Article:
I've been meaning to make some cheese. The thing is, I've never made it before so where do I begin? That question was answered for me by someone we know that has livestock, both cows and goats, who gave us a half gallon of raw cow's milk. Now I had no excuse - it was time to make cheese.
I thought I would begin with mozzarella. I've heard it's quick and easy to make. I went online and found dozens of websites with instructions on how to make fresh mozzarella. I picked the one that seemed simplest. I drove down to the nearest New Season's Market and purchased a box of rennet tablets and a few ounces of citric acid powder for less than $5. The recipe I had chosen to follow was for 1 gallon of milk but, since I only had the half gallon of milk, I halved all the ingredients. The recipe called for using un-chlorinated water. I boiled a cup of water and set it aside to cool. When it was cool, I took a quarter of one of the rennet tablets - the recipe called for 1/2 a tablet - and crushed it with a spoon. This I dissolved in a couple of tablespoons of the boiled water.
I poured the milk in a saucepan and set the heat to medium. Then, per the recipe, I stirred in 3/4 teaspoon citric acid - again, half of the original. I attached a thermometer to the pan and when the temperature reached 88 degrees (F) I added the rennet. I continued to cook the milk, stirring occasionally until the temperature reached 105 degrees and then shut off the heat. I covered the pan and let it sit.
The recipe I was following said to let it sit for 20 minutes but I let it sit for about 90 minutes. Nothing was happening! A couple of very tiny curds but that was all! The temperature was still about 97 degrees so I stirred in more rennet - another quarter tablet dissolved in water. I reheated the milk to 105 degrees and removed it from the heat again. This time there was a noticeable difference after 90 minutes, the milk firming up to the consistency of yogurt or sour cream. The recipe, however, had said that there would be an obvious separation of curds and whey. Eventually there was but the curds were much softer than I had anticipated.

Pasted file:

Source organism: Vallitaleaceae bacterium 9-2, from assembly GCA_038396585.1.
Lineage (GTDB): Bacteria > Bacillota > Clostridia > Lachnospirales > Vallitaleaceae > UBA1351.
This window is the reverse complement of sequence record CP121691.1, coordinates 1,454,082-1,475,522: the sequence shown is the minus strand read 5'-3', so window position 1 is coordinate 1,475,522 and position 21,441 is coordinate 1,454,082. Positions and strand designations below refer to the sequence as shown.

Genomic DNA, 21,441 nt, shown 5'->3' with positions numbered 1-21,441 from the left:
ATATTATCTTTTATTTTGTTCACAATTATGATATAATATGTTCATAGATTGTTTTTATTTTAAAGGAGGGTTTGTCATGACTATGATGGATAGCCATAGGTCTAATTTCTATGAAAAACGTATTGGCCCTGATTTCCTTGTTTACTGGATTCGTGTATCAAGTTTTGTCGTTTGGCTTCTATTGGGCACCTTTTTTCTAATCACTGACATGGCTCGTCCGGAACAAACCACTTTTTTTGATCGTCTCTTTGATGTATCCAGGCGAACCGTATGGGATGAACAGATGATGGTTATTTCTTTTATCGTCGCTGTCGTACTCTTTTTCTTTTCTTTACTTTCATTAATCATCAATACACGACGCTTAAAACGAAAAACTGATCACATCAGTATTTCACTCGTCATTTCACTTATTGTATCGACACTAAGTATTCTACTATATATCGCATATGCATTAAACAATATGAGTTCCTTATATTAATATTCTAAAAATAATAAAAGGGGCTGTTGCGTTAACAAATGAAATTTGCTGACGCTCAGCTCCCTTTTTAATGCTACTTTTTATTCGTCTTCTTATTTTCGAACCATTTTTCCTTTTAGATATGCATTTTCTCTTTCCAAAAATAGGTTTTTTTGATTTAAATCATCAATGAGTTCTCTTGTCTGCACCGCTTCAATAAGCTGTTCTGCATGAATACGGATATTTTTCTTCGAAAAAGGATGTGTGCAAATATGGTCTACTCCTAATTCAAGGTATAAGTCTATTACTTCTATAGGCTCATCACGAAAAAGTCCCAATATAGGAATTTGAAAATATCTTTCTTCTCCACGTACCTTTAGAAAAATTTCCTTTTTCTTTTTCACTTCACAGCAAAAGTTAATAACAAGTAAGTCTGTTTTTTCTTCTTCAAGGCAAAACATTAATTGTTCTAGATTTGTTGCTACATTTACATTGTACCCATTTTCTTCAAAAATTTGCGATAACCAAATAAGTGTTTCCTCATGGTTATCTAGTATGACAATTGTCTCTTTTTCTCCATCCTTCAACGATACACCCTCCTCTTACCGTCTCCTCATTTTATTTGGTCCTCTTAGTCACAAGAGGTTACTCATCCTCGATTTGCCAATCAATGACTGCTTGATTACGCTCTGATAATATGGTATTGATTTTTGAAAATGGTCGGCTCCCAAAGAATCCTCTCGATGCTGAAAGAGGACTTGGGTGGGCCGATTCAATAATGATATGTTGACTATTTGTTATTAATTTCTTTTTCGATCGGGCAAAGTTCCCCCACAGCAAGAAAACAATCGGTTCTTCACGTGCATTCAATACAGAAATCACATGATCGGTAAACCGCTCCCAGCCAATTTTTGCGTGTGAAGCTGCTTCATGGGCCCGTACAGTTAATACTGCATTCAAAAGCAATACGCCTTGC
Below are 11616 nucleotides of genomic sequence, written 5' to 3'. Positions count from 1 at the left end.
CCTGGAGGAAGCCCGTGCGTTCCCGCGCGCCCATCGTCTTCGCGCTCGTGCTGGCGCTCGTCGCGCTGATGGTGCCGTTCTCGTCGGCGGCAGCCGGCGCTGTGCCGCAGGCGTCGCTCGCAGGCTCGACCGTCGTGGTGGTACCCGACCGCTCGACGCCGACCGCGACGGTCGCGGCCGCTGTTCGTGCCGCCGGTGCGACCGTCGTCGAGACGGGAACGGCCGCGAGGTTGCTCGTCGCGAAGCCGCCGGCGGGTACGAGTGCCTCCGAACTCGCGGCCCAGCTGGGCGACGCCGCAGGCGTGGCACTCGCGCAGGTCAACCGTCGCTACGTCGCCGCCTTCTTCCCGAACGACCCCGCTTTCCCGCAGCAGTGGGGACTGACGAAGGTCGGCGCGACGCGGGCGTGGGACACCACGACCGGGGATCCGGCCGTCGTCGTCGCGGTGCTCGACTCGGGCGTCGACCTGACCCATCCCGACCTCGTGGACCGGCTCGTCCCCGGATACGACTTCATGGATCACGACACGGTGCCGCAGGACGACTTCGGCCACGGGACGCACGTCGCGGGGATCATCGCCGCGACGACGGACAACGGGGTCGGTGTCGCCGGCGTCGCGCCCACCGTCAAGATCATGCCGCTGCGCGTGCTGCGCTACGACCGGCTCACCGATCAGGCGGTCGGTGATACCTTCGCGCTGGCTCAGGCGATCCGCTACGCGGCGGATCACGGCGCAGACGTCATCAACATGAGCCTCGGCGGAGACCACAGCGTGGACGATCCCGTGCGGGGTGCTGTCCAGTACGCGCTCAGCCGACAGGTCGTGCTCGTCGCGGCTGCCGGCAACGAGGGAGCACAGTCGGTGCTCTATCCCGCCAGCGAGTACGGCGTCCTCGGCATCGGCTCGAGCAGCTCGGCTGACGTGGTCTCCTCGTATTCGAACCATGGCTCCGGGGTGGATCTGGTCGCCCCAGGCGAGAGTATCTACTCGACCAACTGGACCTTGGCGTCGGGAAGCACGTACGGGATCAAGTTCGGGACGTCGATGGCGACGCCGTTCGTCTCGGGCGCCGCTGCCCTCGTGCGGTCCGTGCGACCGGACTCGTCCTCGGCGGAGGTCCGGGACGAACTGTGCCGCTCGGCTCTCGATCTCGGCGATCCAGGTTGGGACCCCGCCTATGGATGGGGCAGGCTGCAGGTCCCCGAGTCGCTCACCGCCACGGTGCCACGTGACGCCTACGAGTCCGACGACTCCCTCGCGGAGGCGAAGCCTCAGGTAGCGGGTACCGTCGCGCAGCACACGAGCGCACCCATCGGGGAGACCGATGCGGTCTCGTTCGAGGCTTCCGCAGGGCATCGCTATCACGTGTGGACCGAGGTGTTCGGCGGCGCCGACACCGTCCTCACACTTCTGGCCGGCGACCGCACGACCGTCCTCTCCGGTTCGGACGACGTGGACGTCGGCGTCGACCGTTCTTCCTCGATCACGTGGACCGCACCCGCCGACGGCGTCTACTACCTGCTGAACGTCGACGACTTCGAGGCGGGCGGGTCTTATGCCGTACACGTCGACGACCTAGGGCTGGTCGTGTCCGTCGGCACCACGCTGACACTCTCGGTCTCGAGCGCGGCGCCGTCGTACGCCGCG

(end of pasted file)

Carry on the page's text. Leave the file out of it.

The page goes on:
Using a slotted spoon, I carefully removed the curds from the pan and placed them into a bowl lined with cheesecloth. Taking the cloth by the ends, I lifted it up and tied the ends together. Then I gently squeezed the curds, and kept squeezing until most of the whey had come out. I then placed the cheese in a small glass dish and microwaved it on high for about 30 seconds. This softened the cheese up enough to where I could knead it and stretch it. I sampled a piece and found it to be rather bland. That's when I realized that I had put no salt in it! I sprinkled a little kosher salt in my hand and worked it into the cheese. I then reheated it in the microwave and worked it and stretched it some more.
This is what I ended up with from a half gallon of milk.
Not too much, I admit, but it was fun to make! Next time I make cheese, I will make a bigger batch. If you're going to make the mess, you might as well make lots, right? I'm going to continue to experiment with the easier stuff for a while - cream cheese, ricotta, cottage cheese, and of course more mozzarella! Watch for future updates!